Lena Dunham is Bringing “The Handsome Butch” to the Silver Screen

“I’m here to remind you that you have the right to be handsome,” reads the tagline to Mr. Rachel Tutera’s popular tumblr blog, The Handsome Butch.


Image from Rachel Tutera’s Twitter 

Tutera, a contributor to sites like dapperQ and a stylist for queer women, who is also a clothier for the bespoke menswear company Bindle & Keep, is featured in a new, untitled, documentary produced by Lena Dunham and Jenni Konner’s company, A Casual Romance Productions, and directed by Jason Benjamin.

“I started The Handsome Butch,” Tutera told Marie Claire in a recent interview, “because I could relate to the experiences of folks navigating retail landscapes that didn’t welcome them.” The blog serves as a resource for queer women who are interested in fashion, and in finding styles that fit them as queer women—who may or may not wear women’s clothing. Having lived through the uncomfortable experience of navigating women’s clothing through her early twenties, she aims to help her “handsome brothers and sisters” in the realm of fashion. More important is Tutera’s understanding of how aesthetics relates to ethics. “I wanted to play a role in transforming that feeling of dread [experienced by her fellow queers]  into something healthy,” she wrote in a piece for The Huffington Post last year. “Healthy and handsome….[Y]ou have the right to be handsome” [is] a reminder to folks navigating the masculine landscape who don’t feel welcome there. That was what I’d call Handsome Butch preaching, and now that I’m working as a queer clothier, I believe I’m practicing.”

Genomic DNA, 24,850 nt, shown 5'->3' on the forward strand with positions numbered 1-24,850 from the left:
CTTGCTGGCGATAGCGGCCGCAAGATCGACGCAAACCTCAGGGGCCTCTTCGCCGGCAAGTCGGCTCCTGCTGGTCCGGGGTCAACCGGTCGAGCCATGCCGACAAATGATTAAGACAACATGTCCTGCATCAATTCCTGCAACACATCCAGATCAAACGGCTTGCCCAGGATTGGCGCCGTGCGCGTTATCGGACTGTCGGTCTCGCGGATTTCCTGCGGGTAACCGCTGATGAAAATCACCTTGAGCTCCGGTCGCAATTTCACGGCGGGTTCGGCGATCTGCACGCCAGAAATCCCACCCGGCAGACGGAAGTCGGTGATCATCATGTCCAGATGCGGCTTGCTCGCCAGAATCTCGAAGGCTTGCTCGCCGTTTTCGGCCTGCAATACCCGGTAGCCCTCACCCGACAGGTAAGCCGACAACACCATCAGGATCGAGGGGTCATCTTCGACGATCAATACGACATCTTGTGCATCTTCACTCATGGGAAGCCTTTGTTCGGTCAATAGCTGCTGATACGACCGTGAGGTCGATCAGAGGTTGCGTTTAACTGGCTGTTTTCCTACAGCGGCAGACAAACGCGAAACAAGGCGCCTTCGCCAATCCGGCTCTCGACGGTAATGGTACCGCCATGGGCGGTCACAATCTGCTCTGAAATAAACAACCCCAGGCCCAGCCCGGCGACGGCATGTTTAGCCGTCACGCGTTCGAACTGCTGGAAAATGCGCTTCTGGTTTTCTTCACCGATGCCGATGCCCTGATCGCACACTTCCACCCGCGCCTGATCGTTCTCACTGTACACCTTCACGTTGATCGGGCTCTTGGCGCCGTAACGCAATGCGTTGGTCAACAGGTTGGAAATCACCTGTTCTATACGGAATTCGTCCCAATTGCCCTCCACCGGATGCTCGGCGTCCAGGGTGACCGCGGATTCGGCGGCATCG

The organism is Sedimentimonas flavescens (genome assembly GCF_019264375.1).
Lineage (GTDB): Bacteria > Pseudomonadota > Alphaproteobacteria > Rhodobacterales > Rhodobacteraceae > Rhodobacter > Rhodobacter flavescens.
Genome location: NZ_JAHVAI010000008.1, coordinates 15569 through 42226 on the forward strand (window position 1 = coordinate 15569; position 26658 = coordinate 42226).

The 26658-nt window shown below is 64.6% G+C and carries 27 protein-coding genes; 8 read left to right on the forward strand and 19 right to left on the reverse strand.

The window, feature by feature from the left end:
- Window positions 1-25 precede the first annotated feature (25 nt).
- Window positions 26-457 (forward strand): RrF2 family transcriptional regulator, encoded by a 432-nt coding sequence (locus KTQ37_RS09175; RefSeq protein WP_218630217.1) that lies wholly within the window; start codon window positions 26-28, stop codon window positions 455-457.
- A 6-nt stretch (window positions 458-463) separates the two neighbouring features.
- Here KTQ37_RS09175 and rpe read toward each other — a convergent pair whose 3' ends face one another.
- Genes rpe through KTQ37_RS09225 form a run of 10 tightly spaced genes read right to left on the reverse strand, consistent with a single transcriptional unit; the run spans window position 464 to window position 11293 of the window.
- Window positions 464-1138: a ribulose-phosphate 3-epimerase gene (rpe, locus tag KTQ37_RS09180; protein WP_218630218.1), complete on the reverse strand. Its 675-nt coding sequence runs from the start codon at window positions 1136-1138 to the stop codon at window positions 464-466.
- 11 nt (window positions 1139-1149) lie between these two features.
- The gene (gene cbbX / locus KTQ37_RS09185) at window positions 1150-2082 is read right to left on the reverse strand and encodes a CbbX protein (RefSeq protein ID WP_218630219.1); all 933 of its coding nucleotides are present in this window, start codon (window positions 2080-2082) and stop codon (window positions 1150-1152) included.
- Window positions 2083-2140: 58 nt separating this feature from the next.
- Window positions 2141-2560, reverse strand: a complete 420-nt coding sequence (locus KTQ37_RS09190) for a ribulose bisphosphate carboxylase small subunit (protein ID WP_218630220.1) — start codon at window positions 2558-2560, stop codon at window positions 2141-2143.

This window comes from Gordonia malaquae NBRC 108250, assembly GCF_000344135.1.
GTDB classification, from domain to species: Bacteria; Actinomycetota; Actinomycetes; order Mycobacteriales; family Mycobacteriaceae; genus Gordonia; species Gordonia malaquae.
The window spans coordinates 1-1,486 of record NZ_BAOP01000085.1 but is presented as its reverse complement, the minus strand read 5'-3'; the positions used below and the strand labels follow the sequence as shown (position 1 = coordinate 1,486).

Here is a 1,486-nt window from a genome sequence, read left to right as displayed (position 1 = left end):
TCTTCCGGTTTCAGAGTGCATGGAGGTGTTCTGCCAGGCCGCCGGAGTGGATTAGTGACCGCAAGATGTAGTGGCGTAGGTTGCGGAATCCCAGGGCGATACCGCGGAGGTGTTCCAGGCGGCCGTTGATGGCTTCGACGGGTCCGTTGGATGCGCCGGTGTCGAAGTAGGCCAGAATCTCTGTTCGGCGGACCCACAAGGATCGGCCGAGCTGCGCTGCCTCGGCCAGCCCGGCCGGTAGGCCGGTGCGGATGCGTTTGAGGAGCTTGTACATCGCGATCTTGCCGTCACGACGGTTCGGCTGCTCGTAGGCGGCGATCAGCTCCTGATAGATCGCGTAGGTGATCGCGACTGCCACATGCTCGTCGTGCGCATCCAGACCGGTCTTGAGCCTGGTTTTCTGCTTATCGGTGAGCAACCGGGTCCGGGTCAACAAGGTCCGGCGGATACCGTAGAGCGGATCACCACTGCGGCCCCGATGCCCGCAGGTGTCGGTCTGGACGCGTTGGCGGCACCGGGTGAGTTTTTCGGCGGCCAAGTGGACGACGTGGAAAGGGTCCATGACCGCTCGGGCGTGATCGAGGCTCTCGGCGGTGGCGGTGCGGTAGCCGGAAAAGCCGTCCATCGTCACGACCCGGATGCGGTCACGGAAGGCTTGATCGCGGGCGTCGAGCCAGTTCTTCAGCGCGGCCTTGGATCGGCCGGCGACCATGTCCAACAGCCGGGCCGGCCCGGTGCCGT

Image from The Handsome Butch

It’s an admirable new face to butch, one that promotes the ethic of “healthy and handsome”—an ethic, in other words, not entrenched in self-loathing or in defining oneself through the negative. “Queer,” which seems, in our culture, to come to fruition in our bodies and ethics by what we are not and/or what we don’t want or don’t have, is imaged anew through Tutera’s efforts.

Tutera, who defines herself as a woman whose “gender shares realities with a variety of genders across the spectrum,” explained to Marie Claire that certain mentalities don’t promote a positive lifestyle: “The ‘I’m too X to wear Y’ mentality that we have all at some time or another absorbed from around us; it can be unlearned. That’s how I felt as I approached menswear with my body. If you dress (and therefore act) braver than you feel, you’ll grow into that braver version of yourself.”

Dressing filmmaker and actress Kelly Sebastian


Image from The Handsome Butch

Her efforts have been lauded across the web, from Autostraddle to the New York Times.

It is no surprise that this “feminist and gentleman who was born in the 1980s but raised in the 1950s” caught the eye of Dunham and Konner’s production company. In this documentary, Dunham takes us from the Greenpoint of Girls across Brooklyn to Bed-Stuy, where Tutera resides, to bring butch to the big screen.

Grab your popcorn, ladies. This is going to be swoon-worthy.


Image from INALJ